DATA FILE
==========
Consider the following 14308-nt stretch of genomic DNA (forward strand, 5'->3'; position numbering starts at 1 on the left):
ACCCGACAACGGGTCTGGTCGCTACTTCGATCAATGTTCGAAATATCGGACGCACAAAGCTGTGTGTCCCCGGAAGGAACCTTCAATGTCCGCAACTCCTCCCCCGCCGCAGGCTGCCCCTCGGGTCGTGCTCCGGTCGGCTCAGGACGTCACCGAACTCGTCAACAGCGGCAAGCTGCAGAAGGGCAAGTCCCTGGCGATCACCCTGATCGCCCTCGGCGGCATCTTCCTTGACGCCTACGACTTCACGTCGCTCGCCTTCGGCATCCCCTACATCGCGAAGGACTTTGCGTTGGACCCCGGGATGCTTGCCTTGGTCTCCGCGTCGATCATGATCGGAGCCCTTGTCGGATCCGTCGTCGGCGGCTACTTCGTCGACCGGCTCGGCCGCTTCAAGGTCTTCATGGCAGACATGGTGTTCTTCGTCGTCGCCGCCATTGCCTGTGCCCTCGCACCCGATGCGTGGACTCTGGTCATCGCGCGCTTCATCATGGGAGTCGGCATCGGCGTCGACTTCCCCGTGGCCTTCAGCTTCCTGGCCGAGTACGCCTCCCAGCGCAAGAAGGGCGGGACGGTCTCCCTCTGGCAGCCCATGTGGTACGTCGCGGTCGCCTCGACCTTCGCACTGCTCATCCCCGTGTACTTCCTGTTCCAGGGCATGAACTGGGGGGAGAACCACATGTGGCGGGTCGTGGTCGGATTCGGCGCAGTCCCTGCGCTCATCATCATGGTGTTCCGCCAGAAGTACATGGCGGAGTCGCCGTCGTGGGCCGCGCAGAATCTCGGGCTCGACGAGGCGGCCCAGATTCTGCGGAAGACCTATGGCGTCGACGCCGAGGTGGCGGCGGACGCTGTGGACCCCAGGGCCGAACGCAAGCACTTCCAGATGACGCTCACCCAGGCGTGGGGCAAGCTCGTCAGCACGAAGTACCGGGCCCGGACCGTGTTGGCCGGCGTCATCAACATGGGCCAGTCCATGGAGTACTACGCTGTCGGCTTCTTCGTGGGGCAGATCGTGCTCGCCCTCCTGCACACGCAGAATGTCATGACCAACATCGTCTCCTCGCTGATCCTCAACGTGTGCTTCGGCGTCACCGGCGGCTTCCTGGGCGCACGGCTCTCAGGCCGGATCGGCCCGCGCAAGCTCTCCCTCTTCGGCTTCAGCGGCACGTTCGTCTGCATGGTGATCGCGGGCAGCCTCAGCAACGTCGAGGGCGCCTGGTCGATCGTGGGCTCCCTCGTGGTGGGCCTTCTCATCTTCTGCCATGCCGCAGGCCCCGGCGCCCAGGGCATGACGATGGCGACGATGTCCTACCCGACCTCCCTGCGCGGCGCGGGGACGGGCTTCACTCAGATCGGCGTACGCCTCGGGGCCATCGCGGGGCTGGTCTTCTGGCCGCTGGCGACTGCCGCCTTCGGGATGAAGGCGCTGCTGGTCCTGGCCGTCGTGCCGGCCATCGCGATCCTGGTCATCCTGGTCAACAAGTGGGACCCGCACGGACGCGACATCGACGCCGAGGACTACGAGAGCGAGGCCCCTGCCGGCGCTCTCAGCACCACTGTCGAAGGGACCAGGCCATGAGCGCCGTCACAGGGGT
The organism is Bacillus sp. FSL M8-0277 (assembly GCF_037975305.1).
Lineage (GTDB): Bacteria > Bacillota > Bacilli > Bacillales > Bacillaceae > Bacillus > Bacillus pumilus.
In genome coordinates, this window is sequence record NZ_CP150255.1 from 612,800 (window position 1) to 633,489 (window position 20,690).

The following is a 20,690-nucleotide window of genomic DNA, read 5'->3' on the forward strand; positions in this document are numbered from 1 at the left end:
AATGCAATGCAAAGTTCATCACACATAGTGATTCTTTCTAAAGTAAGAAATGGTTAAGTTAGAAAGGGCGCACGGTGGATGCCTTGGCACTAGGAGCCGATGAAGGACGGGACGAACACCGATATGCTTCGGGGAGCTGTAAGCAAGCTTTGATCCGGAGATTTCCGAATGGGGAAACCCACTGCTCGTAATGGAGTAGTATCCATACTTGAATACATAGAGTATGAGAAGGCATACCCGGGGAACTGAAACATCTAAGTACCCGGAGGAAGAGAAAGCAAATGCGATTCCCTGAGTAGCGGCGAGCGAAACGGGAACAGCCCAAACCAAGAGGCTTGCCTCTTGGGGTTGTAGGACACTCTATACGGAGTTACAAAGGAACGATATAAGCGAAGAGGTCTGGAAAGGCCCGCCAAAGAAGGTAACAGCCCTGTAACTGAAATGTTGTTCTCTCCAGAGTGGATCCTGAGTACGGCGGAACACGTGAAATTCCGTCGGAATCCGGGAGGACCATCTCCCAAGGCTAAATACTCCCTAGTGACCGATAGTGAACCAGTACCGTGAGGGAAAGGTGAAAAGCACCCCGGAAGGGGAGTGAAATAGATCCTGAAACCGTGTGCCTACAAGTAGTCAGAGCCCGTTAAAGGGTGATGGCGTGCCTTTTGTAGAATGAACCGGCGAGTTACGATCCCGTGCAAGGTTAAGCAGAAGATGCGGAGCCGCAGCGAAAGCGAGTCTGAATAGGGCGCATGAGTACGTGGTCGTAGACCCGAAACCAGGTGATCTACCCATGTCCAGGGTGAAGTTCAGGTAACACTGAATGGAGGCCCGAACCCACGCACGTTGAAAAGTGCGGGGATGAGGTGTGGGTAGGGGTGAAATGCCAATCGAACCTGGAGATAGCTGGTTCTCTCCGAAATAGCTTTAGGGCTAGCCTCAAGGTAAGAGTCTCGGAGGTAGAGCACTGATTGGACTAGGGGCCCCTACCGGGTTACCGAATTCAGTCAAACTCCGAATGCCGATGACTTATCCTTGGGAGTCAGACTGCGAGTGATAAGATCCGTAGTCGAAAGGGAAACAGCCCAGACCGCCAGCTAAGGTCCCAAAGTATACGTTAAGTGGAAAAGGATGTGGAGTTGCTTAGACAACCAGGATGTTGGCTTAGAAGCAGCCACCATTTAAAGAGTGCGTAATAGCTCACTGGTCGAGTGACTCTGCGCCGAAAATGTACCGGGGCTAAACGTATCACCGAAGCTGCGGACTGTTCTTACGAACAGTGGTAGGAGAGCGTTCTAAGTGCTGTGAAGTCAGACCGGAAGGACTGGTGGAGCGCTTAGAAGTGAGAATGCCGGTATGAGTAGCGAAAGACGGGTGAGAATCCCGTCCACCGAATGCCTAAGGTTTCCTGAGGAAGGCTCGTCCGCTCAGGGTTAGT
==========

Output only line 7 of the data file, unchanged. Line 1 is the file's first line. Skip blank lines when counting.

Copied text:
AATGCAATGCAAAGTTCATCACACATAGTGATTCTTTCTAAAGTAAGAAATGGTTAAGTTAGAAAGGGCGCACGGTGGATGCCTTGGCACTAGGAGCCGATGAAGGACGGGACGAACACCGATATGCTTCGGGGAGCTGTAAGCAAGCTTTGATCCGGAGATTTCCGAATGGGGAAACCCACTGCTCGTAATGGAGTAGTATCCATACTTGAATACATAGAGTATGAGAAGGCATACCCGGGGAACTGAAACATCTAAGTACCCGGAGGAAGAGAAAGCAAATGCGATTCCCTGAGTAGCGGCGAGCGAAACGGGAACAGCCCAAACCAAGAGGCTTGCCTCTTGGGGTTGTAGGACACTCTATACGGAGTTACAAAGGAACGATATAAGCGAAGAGGTCTGGAAAGGCCCGCCAAAGAAGGTAACAGCCCTGTAACTGAAATGTTGTTCTCTCCAGAGTGGATCCTGAGTACGGCGGAACACGTGAAATTCCGTCGGAATCCGGGAGGACCATCTCCCAAGGCTAAATACTCCCTAGTGACCGATAGTGAACCAGTACCGTGAGGGAAAGGTGAAAAGCACCCCGGAAGGGGAGTGAAATAGATCCTGAAACCGTGTGCCTACAAGTAGTCAGAGCCCGTTAAAGGGTGATGGCGTGCCTTTTGTAGAATGAACCGGCGAGTTACGATCCCGTGCAAGGTTAAGCAGAAGATGCGGAGCCGCAGCGAAAGCGAGTCTGAATAGGGCGCATGAGTACGTGGTCGTAGACCCGAAACCAGGTGATCTACCCATGTCCAGGGTGAAGTTCAGGTAACACTGAATGGAGGCCCGAACCCACGCACGTTGAAAAGTGCGGGGATGAGGTGTGGGTAGGGGTGAAATGCCAATCGAACCTGGAGATAGCTGGTTCTCTCCGAAATAGCTTTAGGGCTAGCCTCAAGGTAAGAGTCTCGGAGGTAGAGCACTGATTGGACTAGGGGCCCCTACCGGGTTACCGAATTCAGTCAAACTCCGAATGCCGATGACTTATCCTTGGGAGTCAGACTGCGAGTGATAAGATCCGTAGTCGAAAGGGAAACAGCCCAGACCGCCAGCTAAGGTCCCAAAGTATACGTTAAGTGGAAAAGGATGTGGAGTTGCTTAGACAACCAGGATGTTGGCTTAGAAGCAGCCACCATTTAAAGAGTGCGTAATAGCTCACTGGTCGAGTGACTCTGCGCCGAAAATGTACCGGGGCTAAACGTATCACCGAAGCTGCGGACTGTTCTTACGAACAGTGGTAGGAGAGCGTTCTAAGTGCTGTGAAGTCAGACCGGAAGGACTGGTGGAGCGCTTAGAAGTGAGAATGCCGGTATGAGTAGCGAAAGACGGGTGAGAATCCCGTCCACCGAATGCCTAAGGTTTCCTGAGGAAGGCTCGTCCGCTCAGGGTTAGT